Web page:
Victory Lofts: From Commercial Building to Apartments…to Condos | Richmond Neighborhoods


Doug Childers/Homes Correspondent

The three-story red-brick building at 407 South Cherry St. in Richmond’s Oregon Hill neighborhood doesn’t draw much attention to itself. It sits on a narrow street at the western end of the neighborhood. People walking or driving by are more likely to notice the quaint chapel and original entrance to Hollywood Cemetery, which are nearby.

But the 15,800-square-foot property, home to the Victory Rug Cleaning Co. for more than a century, is at the forefront of a resurgent trend. Two years ago it was converted into 12 condominiums and renamed Victory Lofts.

From the 1980s to the economic downturn of 2008, condominium conversions were quite popular throughout the city. But the number of conversions fell precipitously during the Great Recession as residential construction came to a near halt nationwide.

“Victory Lofts is the first major conversion we’ve had in a while,” said Patrick Sullivan, a realtor with the reRVA team at One South Realty.

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Another recent project has brought eight condos onto the Church Hill property that once housed the Church Hill 2300 Club. “Condos are coming back to life because there’s a huge need for them in the city,” Sullivan said. “And we will see more of that in the future because the housing stock is so low.”

Many of the people turning to condos today are first-time home buyers who are tired of living in apartments but want to stay in town. Empty nesters looking for an urban lifestyle also buy them.

“We’re seeing a lot of apartment construction in the city, but there’s a huge demand for more buying options,” Sullivan said.

This isn’t the first adaptive reuse for the Victory Rug Cleaning Co. building, which was constructed in two phases. (The northern half was built in 1890, and the southern half followed around 1906, when the carpet cleaning business expanded. The halves are architecturally similar, but the first has a bit more detail in the facade in brick.)

The building was first converted into 12 apartments by CMB Development in 2014.

“It was a complete rehab,” Sullivan said.

The project was not an outright financial success, however, because the ample square footage of the apartments — a response to neighborhood concerns during the planning stages — did not translate into significantly higher rents, Sullivan said.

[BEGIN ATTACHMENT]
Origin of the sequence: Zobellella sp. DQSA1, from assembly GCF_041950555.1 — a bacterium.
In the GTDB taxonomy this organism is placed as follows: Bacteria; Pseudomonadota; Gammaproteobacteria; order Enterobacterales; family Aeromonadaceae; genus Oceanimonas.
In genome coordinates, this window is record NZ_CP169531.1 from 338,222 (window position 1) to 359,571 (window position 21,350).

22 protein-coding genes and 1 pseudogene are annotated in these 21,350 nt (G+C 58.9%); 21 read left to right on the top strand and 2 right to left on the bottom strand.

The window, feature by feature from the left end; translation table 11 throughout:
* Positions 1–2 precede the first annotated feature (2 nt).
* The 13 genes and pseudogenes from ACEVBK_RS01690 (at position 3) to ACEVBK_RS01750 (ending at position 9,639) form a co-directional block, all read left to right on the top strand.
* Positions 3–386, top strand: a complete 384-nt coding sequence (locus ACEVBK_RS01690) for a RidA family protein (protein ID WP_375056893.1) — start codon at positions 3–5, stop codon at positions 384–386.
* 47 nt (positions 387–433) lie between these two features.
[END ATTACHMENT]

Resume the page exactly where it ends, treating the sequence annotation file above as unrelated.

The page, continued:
“Prices for good-sized rentals aren’t going up as much as condo prices,” he said. “So it was a perfect project for a condo conversion.”

Units ranged from 726 to 1,733 square feet.

Because the developer used federal and state tax credits for the apartment project, he couldn’t sell the property for five years. As the deadline approached, Sullivan and Lory Markham, an agent at his brokerage, presented the owners of the building with a proposal for conversion into a condo. The development company accepted it.

“To maximize profits and reduce duplication in transfer fees etc, we worked as a team with Guy Blundon of CMB Development on the conversion process, and my real estate team at reRVA handled marketing and sales. “Sullivan said.

Think of Victory Lofts as adaptive reuse 2.0.

Turning the units into condos didn’t take long.

“We’ve made some minor finishing touches to bring it up to condo level, but the overall layout has remained the same,” Sullivan said.

Working with existing tenant leases took a bit longer. “You can’t break leases, so units don’t sell at the same time,” Sullivan said.

Once the units started hitting the market, they sold quickly at or above asking price, with prices ranging from $160,000 to $400,000. Two tenants bought their apartments and remained in the building.

“That’s where the sales went great – 100%,” Sullivan said. “There aren’t many simple products to sell like this in the middle of town. Many people want a simple, flat lifestyle, but they don’t want to be in an apartment. »

Sullivan is now turning her attention to another condo conversion project, this time in Church Hill.

“I’m working with developer Zac Frederick of Crescent Development and 510 Architects to convert the former car dealership to East Broad and 21st condo streets, with new townhouses all around,” he said.


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